Amanda Womack complained about her Dr. Pepper tasting like gasoline, and noticed a white spider web like spot on the bottom of the bottle. Her fiance Kevin Hamilton smelled the bottle then rushed Womack to the emergency room.
After the hospital visit the couple stopped by the store to tell the clerk about what had happened.
Womack, "As they proceeded to go to the back where the sodas were, they pulled the bottles down and they looked just like mine. And when they opened it, they smelled just like gas."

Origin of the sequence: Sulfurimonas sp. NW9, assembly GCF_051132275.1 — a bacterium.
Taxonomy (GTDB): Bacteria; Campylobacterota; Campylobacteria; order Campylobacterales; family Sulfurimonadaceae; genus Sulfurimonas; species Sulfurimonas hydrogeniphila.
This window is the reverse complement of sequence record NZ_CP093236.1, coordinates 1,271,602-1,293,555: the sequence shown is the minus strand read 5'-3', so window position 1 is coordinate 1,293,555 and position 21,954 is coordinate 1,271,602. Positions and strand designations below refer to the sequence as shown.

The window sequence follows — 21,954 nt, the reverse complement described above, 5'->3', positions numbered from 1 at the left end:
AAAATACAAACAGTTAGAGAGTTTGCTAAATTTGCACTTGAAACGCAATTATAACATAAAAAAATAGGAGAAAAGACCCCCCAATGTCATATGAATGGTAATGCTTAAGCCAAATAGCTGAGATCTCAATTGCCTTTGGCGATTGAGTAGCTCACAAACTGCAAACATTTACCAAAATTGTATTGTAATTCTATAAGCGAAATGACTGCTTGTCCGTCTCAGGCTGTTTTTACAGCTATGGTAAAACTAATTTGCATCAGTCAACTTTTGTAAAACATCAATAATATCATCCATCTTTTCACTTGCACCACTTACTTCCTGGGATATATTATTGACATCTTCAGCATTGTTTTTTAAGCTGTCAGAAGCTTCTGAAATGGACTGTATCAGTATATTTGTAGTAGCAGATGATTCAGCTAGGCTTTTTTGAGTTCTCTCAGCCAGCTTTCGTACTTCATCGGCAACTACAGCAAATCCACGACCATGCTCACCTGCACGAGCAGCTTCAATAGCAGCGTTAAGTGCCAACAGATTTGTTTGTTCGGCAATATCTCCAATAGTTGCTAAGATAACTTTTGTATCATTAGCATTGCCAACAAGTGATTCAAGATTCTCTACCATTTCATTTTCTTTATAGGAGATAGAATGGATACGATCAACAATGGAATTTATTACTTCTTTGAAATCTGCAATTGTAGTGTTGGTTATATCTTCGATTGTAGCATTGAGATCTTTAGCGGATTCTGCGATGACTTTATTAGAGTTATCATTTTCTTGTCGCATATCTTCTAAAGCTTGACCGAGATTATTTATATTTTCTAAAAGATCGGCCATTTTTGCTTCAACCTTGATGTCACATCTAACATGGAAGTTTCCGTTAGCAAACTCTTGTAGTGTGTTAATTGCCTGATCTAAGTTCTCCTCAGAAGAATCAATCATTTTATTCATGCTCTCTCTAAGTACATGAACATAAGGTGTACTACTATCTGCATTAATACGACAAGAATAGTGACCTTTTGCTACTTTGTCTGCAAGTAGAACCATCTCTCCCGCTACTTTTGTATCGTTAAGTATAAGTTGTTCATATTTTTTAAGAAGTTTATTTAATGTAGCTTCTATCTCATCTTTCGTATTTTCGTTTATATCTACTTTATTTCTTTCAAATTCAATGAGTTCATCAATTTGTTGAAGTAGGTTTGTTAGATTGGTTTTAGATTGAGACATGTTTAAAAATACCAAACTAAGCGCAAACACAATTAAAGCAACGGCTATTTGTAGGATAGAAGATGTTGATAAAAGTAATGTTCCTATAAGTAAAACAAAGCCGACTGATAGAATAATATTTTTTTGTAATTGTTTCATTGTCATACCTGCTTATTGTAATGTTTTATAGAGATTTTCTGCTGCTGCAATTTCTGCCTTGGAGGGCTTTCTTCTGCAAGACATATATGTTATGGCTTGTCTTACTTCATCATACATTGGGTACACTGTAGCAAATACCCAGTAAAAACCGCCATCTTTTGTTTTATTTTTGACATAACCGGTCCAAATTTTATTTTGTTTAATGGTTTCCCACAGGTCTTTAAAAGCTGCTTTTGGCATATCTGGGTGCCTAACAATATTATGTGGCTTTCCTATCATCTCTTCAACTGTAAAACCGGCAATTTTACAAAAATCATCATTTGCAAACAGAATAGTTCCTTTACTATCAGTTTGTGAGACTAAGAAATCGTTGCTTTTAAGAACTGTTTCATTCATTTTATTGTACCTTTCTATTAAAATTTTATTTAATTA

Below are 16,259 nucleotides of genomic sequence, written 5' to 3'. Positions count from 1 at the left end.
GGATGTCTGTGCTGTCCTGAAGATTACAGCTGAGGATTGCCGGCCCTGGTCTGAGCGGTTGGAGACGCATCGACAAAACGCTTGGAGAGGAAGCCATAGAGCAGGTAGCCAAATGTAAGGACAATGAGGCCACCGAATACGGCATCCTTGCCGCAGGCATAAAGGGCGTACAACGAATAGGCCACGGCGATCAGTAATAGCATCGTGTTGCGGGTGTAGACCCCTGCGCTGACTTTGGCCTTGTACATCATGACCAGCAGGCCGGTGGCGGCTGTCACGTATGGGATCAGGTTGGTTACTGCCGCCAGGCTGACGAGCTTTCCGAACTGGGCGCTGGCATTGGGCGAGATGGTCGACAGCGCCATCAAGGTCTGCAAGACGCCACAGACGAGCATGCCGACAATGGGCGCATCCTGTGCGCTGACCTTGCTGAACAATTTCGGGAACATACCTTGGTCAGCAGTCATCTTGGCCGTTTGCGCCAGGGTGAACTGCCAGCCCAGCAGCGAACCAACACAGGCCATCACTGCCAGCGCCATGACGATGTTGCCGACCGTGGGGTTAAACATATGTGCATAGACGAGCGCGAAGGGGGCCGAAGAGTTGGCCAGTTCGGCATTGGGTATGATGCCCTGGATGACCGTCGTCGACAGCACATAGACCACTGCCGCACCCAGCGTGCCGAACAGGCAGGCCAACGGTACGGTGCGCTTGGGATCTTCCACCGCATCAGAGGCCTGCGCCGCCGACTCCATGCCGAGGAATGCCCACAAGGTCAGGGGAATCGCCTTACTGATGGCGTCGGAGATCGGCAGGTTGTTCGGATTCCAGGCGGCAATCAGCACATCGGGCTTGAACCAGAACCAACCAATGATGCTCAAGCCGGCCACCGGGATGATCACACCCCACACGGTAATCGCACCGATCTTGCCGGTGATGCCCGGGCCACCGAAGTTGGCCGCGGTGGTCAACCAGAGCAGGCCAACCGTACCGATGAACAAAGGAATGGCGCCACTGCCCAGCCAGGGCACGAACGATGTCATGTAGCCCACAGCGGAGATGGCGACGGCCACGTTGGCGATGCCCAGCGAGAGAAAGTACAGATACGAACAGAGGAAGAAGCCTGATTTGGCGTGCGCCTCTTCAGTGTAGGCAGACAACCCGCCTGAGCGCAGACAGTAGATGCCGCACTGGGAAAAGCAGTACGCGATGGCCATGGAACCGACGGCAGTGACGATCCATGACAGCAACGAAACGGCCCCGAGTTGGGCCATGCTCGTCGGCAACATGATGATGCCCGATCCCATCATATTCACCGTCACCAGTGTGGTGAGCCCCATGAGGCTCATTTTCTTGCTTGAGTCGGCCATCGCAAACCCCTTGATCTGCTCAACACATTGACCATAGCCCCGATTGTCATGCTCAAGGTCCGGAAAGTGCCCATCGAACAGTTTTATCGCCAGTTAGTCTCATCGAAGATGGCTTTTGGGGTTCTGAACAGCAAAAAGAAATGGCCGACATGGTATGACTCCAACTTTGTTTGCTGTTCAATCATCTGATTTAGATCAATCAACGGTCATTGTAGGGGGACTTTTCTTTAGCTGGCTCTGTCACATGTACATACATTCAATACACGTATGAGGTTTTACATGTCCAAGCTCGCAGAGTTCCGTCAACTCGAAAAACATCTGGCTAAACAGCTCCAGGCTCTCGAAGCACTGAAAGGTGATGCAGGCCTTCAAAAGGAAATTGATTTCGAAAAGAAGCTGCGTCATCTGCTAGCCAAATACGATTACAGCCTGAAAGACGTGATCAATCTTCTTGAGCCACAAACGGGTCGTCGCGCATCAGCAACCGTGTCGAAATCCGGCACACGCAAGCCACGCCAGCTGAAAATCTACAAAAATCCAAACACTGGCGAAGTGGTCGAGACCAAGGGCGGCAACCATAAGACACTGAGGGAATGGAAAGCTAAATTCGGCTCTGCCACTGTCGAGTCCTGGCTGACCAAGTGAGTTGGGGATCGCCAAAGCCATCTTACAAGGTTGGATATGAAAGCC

At first the city's Health Department would not get involved, telling Hamilton he would need to get the testing done on his own. He contacted Dixie Labs, who reported that the Dr. Pepper bottles had traces of gasoline components inside. Chemicals like benzene and naphthalene.
After hearing the reports both Dr. Pepper and the city's Health Department moved in. The Health Department released the following statement: "It was not its responsibility to find out how it happened. But in its final report: Resolved, the bottles were not contaminated at the Dr. Pepper facility. But could have been contaminated at a third party location or at the store."
And if the sodas come in contact with substances like gasoline, it can be absorbed through the plastic bottles.